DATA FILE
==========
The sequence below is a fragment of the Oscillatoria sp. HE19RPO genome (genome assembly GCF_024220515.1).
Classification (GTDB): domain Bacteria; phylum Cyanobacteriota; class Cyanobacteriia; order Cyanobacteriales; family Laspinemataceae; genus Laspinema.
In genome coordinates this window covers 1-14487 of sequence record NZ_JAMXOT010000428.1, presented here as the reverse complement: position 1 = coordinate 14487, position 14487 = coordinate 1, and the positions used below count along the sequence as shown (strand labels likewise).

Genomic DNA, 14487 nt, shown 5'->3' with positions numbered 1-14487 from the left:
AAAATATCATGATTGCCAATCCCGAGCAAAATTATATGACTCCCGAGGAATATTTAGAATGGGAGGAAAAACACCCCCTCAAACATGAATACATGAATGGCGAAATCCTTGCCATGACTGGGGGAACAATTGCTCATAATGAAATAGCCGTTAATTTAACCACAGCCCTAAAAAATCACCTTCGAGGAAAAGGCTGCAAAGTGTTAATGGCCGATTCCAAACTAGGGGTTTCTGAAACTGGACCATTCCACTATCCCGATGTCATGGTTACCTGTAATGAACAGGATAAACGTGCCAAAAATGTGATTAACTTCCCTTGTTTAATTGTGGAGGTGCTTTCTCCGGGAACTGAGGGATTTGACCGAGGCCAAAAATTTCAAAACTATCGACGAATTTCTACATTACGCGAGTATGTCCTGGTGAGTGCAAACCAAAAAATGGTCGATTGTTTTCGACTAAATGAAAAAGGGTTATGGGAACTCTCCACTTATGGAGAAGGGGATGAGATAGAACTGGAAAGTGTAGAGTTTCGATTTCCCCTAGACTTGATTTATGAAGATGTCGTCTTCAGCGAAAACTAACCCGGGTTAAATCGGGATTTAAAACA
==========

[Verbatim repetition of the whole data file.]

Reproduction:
The sequence below is a fragment of the Oscillatoria sp. HE19RPO genome (genome assembly GCF_024220515.1).
Classification (GTDB): domain Bacteria; phylum Cyanobacteriota; class Cyanobacteriia; order Cyanobacteriales; family Laspinemataceae; genus Laspinema.
In genome coordinates this window covers 1-14487 of sequence record NZ_JAMXOT010000428.1, presented here as the reverse complement: position 1 = coordinate 14487, position 14487 = coordinate 1, and the positions used below count along the sequence as shown (strand labels likewise).

Genomic DNA, 14487 nt, shown 5'->3' with positions numbered 1-14487 from the left:
AAAATATCATGATTGCCAATCCCGAGCAAAATTATATGACTCCCGAGGAATATTTAGAATGGGAGGAAAAACACCCCCTCAAACATGAATACATGAATGGCGAAATCCTTGCCATGACTGGGGGAACAATTGCTCATAATGAAATAGCCGTTAATTTAACCACAGCCCTAAAAAATCACCTTCGAGGAAAAGGCTGCAAAGTGTTAATGGCCGATTCCAAACTAGGGGTTTCTGAAACTGGACCATTCCACTATCCCGATGTCATGGTTACCTGTAATGAACAGGATAAACGTGCCAAAAATGTGATTAACTTCCCTTGTTTAATTGTGGAGGTGCTTTCTCCGGGAACTGAGGGATTTGACCGAGGCCAAAAATTTCAAAACTATCGACGAATTTCTACATTACGCGAGTATGTCCTGGTGAGTGCAAACCAAAAAATGGTCGATTGTTTTCGACTAAATGAAAAAGGGTTATGGGAACTCTCCACTTATGGAGAAGGGGATGAGATAGAACTGGAAAGTGTAGAGTTTCGATTTCCCCTAGACTTGATTTATGAAGATGTCGTCTTCAGCGAAAACTAACCCGGGTTAAATCGGGATTTAAAACA